make you three times over.
 i.e. for a poltroon, like the slaves, most of whom came to Athens
from these countries.
 A parody of a passage in the lost tragedy of 'Niobe' of Aeschylus.
 Because this bird has a spotted plumage. --Porphyrion is also
the name of one of the Titans who tried to storm heave.
May you perish, you wretch, you and your infamous words!
Won't you be off quickly? Come, stretch your wings or look out for squalls!
If my father does not punish you for your insults...
Ha!... but just you be off elsewhere to roast younger folk than us
with your lightning.
We forbid the gods, the sons of Zeus, to pass through our city and
the mortals to send them the smoke of their sacrifices by this road.
'Tis odd that the messenger we sent to the mortals has never
Oh! blessed Pisthetaerus, very wise, very illustrious, very
gracious, thrice happy, very... Come, prompt me, somebody, do.
All peoples are filled with admiration for your wisdom, and they
award you this golden crown.
I accept it. But tell me, why do the people admire me?
Oh you, who have founded so illustrious a city in the air, you
know not in what esteem men hold you and how many there are who burn
with desire to dwell in it. Before your city was built, all men had
a mania for Sparta; long hair and fasting were held in honour, men
went dirty like Socrates and carried staves. Now all is changed.
Firstly, as soon as 'tis dawn, they all spring out of bed together
to go and seek their food, the same as you do; then they fly off
towards the notices and finally devour the decrees. The bird-madness
is so clear, that many actually bear the names of birds. There is
a halting victualler, who styles himself the partridge; Menippus calls
himself the swallow; Opuntius the one-eyed crow; Philocles the lark;
Theogenes the fox-goose; Lycurgus the ibis; Chaerephon the bat;
Syracosius the magpie; Midias the quail; indeed he looks like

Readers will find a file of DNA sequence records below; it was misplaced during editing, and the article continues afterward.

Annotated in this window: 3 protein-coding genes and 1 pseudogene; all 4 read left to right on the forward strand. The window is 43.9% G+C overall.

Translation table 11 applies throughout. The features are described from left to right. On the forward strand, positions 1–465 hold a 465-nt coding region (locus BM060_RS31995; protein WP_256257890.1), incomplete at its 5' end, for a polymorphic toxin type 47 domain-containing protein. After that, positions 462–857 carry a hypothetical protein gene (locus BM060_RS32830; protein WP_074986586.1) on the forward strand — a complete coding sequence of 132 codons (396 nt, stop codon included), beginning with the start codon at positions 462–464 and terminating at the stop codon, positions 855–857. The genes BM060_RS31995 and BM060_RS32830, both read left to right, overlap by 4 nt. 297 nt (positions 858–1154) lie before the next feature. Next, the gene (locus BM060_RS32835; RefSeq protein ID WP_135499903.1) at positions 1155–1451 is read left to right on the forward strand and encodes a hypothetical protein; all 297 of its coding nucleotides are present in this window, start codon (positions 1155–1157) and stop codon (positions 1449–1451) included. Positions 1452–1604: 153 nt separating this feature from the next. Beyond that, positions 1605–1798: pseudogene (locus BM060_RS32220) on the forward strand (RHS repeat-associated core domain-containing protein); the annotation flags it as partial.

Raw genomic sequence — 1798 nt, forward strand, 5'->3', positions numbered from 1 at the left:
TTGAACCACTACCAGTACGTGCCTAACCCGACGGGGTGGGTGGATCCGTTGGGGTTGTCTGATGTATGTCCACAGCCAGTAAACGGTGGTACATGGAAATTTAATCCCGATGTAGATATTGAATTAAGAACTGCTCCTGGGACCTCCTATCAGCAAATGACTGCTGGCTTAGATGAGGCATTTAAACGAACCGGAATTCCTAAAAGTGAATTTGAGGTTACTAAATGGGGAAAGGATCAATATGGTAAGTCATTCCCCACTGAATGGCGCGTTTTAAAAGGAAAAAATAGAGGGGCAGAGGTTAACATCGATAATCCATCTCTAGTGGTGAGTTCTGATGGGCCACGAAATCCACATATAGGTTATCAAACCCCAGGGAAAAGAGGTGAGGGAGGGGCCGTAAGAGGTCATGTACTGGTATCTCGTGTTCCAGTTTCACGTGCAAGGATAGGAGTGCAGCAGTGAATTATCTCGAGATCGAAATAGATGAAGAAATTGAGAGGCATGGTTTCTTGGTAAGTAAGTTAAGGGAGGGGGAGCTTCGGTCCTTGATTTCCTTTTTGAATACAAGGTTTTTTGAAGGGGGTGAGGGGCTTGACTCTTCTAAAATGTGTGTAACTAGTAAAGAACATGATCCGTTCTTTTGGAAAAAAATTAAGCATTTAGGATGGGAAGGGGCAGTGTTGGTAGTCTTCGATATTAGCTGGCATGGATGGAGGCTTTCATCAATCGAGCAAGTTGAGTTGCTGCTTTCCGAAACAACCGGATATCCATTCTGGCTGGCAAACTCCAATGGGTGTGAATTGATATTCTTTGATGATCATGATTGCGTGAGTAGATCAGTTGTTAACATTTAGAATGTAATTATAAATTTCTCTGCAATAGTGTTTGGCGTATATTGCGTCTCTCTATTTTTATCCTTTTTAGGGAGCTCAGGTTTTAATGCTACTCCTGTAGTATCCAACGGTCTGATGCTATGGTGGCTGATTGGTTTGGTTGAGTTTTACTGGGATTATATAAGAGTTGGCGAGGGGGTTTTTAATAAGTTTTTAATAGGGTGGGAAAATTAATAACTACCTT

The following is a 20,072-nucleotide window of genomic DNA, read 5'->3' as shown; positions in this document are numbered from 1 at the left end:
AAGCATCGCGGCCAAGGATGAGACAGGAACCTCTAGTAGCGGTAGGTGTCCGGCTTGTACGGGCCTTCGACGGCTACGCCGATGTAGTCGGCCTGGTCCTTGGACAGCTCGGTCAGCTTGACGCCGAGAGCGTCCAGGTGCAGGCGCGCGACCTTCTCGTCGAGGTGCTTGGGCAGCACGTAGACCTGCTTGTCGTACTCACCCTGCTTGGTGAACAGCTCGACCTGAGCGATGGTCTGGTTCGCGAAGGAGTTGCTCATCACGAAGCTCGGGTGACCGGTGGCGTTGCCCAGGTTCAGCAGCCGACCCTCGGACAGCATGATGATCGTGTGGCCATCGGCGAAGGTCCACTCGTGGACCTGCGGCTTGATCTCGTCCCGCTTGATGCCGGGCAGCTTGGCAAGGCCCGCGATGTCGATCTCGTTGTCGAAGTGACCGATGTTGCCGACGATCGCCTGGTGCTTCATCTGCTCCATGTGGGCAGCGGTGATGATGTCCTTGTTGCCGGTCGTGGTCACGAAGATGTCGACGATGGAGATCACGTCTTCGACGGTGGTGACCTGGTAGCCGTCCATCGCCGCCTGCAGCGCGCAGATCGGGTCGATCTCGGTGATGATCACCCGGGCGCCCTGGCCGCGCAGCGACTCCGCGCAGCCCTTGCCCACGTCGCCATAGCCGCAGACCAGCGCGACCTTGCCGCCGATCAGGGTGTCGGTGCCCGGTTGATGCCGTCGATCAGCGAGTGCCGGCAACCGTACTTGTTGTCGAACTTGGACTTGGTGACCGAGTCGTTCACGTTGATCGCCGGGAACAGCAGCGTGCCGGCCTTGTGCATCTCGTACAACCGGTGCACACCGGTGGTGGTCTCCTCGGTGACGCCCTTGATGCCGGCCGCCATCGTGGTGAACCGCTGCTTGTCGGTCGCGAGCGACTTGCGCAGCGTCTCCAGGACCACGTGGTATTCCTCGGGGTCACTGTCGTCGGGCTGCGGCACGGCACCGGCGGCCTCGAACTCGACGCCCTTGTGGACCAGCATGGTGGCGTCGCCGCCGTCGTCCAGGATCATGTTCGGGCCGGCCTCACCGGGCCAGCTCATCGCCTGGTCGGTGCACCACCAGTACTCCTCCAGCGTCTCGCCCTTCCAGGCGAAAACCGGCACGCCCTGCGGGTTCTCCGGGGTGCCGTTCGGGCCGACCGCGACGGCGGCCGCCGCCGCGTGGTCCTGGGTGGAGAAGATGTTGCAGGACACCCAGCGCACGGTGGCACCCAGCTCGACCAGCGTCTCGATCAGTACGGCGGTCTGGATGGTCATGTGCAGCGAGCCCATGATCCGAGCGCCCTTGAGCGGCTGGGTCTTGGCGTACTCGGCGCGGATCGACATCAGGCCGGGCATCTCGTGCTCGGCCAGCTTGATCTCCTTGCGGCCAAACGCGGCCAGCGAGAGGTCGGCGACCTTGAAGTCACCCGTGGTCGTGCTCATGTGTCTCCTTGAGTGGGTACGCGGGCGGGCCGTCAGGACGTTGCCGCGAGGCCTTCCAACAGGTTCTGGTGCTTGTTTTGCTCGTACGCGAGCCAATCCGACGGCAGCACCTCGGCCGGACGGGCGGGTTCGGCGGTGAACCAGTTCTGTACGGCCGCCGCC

a quail that has been hit hard over the head. Out of love for the birds
they repeat all the songs which concern the swallow, the teal, the
goose or the pigeon; in each verse you see wings, or at all events
a few feathers. This is what is happening down there. Finally,
there are more than ten thousand folk who are coming here from earth
to ask you for feathers and hooked claws; so, mind you supply yourself
with wings for the immigrants.
 All these surnames bore some relation to the character or the build
of the individual to whom the poet applies them. --Chaerephon,
Socrates' disciple, was of white and ashen hue. --Opuntius was one-eyed. --Syracosius was
a braggart. --Midias had a passion for quail-fights, and, besides, resembled that bird
Ah! by Zeus, 'tis not the time for idling. Go as quick as possible
and fill every hamper, every basket you can find with wings. Manes
will bring them to me outside the walls, where I will welcome those
who present themselves.
Begin by putting this heap of wings in order; divide them in three
parts according to the birds from whom they came; the singing, the
prophetic and the aquatic birds; then you must take care
to distribute them to the men according to their character.
 From the inspection of which auguries were taken, e.g. the eagles,
the vultures, the crows.
PISTHETAERUS (TO MANES)
Oh! by the kestrels! I can keep my hands off you no longer; you
are too slow and lazy altogether.